Friday, March 7, 2008

Ringo teaching at Rainbow Valley Farm

Teaching some local Steiner School students how to plant vegetable seedlings.We discussed how some plants need a bit of shade when they are young so we chose a shady position for the seedlings for the hottest part of the day.We also talked about the importance of using mulch to keep moisture in the soil and to keep the soil cool.In warm climates you could use grasses or leaves.In cooler climates gravels could be used to warm the soil.

Here we planted the seedlings in a slightly shaded position,under a palm,to protect them from the harsh summer sun.We then 'companioned' the plants.This means putting different families of plants together to help with pest control,adding nitrogen,and supporting needs.Here we used tomato,basil and lettuce.The basil assists the tomato in fending off pests,adds lovely color and the lettuce acts as a lower storey ground cover,keeping the soil shaded.This will be a three tier system.The first tier is the lettuce,then the basil as the second tier (a bit of trimming required when in pots) and then the tomato,staked and tied to grow as high as you can reach comfortably.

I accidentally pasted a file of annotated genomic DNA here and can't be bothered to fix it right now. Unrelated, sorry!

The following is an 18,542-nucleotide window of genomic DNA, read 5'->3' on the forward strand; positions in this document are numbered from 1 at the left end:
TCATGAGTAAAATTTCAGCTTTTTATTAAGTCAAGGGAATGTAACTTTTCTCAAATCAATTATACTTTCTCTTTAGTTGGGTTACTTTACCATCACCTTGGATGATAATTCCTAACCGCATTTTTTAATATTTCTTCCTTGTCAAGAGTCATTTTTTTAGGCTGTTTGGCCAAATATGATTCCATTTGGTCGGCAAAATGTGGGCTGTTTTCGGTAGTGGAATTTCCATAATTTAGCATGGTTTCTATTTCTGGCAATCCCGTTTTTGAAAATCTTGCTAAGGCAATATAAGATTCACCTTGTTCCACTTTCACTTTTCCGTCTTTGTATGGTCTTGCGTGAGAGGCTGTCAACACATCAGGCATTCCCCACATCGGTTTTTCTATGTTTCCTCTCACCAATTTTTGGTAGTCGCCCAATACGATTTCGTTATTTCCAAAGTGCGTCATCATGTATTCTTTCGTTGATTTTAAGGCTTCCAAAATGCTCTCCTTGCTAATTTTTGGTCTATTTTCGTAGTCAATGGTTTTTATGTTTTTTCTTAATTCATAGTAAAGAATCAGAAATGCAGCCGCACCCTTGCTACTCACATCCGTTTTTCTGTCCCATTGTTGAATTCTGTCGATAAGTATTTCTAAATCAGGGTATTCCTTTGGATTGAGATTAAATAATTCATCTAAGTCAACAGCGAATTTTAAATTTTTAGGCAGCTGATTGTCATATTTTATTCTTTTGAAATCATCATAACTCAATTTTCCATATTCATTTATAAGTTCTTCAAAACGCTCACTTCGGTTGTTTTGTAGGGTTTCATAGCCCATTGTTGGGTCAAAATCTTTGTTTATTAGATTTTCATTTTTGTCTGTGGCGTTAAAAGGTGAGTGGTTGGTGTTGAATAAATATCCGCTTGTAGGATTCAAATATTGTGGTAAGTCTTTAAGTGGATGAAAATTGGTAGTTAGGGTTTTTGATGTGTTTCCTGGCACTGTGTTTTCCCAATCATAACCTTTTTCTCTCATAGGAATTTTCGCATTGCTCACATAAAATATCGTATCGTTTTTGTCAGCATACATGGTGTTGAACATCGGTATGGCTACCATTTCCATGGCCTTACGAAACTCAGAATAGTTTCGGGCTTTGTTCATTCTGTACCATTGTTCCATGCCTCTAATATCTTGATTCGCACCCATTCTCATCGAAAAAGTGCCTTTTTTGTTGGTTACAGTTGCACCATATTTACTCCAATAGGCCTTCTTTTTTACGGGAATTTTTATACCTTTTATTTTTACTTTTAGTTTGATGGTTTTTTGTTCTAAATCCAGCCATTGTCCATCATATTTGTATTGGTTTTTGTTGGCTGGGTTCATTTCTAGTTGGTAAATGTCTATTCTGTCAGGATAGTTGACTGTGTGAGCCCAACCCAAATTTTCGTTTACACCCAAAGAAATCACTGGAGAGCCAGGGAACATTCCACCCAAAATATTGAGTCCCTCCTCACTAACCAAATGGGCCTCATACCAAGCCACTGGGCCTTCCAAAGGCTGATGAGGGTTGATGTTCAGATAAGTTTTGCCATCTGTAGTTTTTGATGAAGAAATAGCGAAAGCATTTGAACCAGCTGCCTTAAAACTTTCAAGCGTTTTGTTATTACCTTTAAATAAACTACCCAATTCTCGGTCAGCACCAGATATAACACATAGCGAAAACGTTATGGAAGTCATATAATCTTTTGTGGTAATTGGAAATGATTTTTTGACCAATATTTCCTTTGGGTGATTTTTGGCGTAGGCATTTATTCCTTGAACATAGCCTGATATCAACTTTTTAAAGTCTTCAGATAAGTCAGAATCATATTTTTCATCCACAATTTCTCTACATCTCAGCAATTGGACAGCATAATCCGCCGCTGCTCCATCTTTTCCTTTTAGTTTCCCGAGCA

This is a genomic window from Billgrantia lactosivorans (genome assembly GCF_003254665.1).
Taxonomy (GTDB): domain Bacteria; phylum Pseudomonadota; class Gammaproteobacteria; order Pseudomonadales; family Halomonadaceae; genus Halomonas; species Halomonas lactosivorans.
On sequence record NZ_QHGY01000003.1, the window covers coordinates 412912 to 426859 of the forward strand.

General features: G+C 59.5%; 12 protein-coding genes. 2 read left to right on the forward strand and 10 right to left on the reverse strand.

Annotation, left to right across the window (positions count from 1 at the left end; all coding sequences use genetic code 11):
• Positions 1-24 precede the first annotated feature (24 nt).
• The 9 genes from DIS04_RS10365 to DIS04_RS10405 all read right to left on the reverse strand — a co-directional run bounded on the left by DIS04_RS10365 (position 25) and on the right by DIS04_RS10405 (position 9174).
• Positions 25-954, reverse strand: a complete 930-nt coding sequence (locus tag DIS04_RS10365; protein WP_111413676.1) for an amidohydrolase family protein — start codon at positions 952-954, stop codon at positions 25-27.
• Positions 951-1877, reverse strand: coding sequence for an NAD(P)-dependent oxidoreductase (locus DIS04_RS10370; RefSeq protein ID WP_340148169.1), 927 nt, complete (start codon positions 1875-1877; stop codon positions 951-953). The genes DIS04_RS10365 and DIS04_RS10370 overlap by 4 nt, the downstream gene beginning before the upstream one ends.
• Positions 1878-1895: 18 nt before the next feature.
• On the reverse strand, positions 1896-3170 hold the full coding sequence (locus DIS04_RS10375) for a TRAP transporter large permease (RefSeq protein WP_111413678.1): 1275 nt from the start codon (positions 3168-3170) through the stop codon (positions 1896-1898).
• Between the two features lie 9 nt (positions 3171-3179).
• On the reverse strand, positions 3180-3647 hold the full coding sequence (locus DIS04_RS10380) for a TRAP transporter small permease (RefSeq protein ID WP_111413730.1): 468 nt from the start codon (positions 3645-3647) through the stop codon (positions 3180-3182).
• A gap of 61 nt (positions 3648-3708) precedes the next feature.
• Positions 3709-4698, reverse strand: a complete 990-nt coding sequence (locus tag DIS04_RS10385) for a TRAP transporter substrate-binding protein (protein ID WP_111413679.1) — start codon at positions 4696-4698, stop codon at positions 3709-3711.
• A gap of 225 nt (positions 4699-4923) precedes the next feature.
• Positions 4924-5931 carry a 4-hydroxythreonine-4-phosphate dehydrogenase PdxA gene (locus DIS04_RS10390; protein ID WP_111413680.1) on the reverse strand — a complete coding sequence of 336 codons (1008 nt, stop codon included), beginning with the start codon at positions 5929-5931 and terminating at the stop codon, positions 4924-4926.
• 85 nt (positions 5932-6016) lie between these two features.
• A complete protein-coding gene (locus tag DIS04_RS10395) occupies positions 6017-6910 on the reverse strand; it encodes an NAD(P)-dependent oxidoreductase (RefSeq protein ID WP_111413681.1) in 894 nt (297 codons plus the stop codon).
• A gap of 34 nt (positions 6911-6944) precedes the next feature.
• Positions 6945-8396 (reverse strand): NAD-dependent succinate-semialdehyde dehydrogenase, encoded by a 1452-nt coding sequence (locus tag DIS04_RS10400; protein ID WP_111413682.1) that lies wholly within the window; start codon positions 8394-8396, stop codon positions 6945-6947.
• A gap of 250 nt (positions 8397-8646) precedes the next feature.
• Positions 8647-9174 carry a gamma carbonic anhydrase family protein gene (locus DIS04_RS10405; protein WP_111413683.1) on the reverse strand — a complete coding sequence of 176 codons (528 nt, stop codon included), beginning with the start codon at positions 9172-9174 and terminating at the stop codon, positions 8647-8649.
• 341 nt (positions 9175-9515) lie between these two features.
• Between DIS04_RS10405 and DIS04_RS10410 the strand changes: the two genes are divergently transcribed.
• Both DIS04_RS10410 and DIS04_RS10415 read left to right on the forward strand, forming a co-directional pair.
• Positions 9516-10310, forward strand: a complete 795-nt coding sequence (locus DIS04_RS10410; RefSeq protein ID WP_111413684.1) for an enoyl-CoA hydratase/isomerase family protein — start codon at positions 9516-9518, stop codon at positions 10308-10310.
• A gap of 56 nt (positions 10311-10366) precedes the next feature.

The kids really had fun and loved getting their hands dirty.Every one got to plant their own seedling and they mixed up the colors of the plants to make it look nice.We mulched and watered in the plants and went off to make recycled toys with Joe.This is one of the toys Joe taught the kids to make.It is constructed from banana leaves.Pieces are cut from banana leaves that were trimmed off the tree and are normally used for mulch.One fatter piece and one thinner piece are joined together with pieces of willow twig to form an outrigger,the type of boat used by island nations.Another piece of willow is pushed up into a leaf and stood upright into the fatter piece of the outrigger.This becomes the sail.There you go a free toy.When the children are finished playing with it,it becomes compost,thus continuing the recycling process.The finished, working toy in the creek running thru Rainbow Valley Farm.
Building a potting table for the nursery.I used a local timber that was sourced from the farm by Joe and milled locally.The timber does not rot quickly.

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